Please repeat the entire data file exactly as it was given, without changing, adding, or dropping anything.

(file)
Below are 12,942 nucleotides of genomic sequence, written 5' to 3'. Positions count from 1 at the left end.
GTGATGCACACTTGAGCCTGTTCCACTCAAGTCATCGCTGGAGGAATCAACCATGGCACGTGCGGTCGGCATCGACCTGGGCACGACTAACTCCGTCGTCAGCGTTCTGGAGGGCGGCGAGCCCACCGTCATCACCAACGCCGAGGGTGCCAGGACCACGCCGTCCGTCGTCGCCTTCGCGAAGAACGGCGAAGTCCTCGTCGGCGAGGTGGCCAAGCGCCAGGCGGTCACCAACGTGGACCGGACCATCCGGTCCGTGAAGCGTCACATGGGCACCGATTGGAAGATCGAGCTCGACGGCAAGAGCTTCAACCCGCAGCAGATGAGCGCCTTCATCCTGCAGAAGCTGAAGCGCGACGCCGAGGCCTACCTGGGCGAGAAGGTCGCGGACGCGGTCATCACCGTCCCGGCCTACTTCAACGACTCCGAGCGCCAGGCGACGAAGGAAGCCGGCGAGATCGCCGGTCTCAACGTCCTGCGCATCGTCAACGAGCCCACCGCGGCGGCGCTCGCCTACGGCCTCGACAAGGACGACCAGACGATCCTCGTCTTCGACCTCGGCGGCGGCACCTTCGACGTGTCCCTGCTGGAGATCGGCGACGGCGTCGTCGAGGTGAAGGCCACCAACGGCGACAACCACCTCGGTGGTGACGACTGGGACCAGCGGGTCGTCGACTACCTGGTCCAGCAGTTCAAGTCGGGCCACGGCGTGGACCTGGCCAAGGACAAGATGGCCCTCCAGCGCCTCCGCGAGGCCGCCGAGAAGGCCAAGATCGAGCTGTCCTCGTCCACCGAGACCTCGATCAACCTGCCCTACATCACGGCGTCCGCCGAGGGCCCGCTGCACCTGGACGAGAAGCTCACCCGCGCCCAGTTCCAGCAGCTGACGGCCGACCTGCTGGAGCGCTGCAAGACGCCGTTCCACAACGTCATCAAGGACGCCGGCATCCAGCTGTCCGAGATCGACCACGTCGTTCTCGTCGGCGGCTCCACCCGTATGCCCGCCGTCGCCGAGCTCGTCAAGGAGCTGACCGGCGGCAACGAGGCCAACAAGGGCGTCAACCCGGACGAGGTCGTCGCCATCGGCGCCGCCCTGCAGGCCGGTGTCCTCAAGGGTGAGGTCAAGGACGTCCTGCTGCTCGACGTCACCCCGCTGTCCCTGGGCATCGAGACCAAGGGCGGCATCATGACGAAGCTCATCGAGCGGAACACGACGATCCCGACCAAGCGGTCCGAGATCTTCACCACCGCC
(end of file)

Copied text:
Below are 12,942 nucleotides of genomic sequence, written 5' to 3'. Positions count from 1 at the left end.
GTGATGCACACTTGAGCCTGTTCCACTCAAGTCATCGCTGGAGGAATCAACCATGGCACGTGCGGTCGGCATCGACCTGGGCACGACTAACTCCGTCGTCAGCGTTCTGGAGGGCGGCGAGCCCACCGTCATCACCAACGCCGAGGGTGCCAGGACCACGCCGTCCGTCGTCGCCTTCGCGAAGAACGGCGAAGTCCTCGTCGGCGAGGTGGCCAAGCGCCAGGCGGTCACCAACGTGGACCGGACCATCCGGTCCGTGAAGCGTCACATGGGCACCGATTGGAAGATCGAGCTCGACGGCAAGAGCTTCAACCCGCAGCAGATGAGCGCCTTCATCCTGCAGAAGCTGAAGCGCGACGCCGAGGCCTACCTGGGCGAGAAGGTCGCGGACGCGGTCATCACCGTCCCGGCCTACTTCAACGACTCCGAGCGCCAGGCGACGAAGGAAGCCGGCGAGATCGCCGGTCTCAACGTCCTGCGCATCGTCAACGAGCCCACCGCGGCGGCGCTCGCCTACGGCCTCGACAAGGACGACCAGACGATCCTCGTCTTCGACCTCGGCGGCGGCACCTTCGACGTGTCCCTGCTGGAGATCGGCGACGGCGTCGTCGAGGTGAAGGCCACCAACGGCGACAACCACCTCGGTGGTGACGACTGGGACCAGCGGGTCGTCGACTACCTGGTCCAGCAGTTCAAGTCGGGCCACGGCGTGGACCTGGCCAAGGACAAGATGGCCCTCCAGCGCCTCCGCGAGGCCGCCGAGAAGGCCAAGATCGAGCTGTCCTCGTCCACCGAGACCTCGATCAACCTGCCCTACATCACGGCGTCCGCCGAGGGCCCGCTGCACCTGGACGAGAAGCTCACCCGCGCCCAGTTCCAGCAGCTGACGGCCGACCTGCTGGAGCGCTGCAAGACGCCGTTCCACAACGTCATCAAGGACGCCGGCATCCAGCTGTCCGAGATCGACCACGTCGTTCTCGTCGGCGGCTCCACCCGTATGCCCGCCGTCGCCGAGCTCGTCAAGGAGCTGACCGGCGGCAACGAGGCCAACAAGGGCGTCAACCCGGACGAGGTCGTCGCCATCGGCGCCGCCCTGCAGGCCGGTGTCCTCAAGGGTGAGGTCAAGGACGTCCTGCTGCTCGACGTCACCCCGCTGTCCCTGGGCATCGAGACCAAGGGCGGCATCATGACGAAGCTCATCGAGCGGAACACGACGATCCCGACCAAGCGGTCCGAGATCTTCACCACCGCC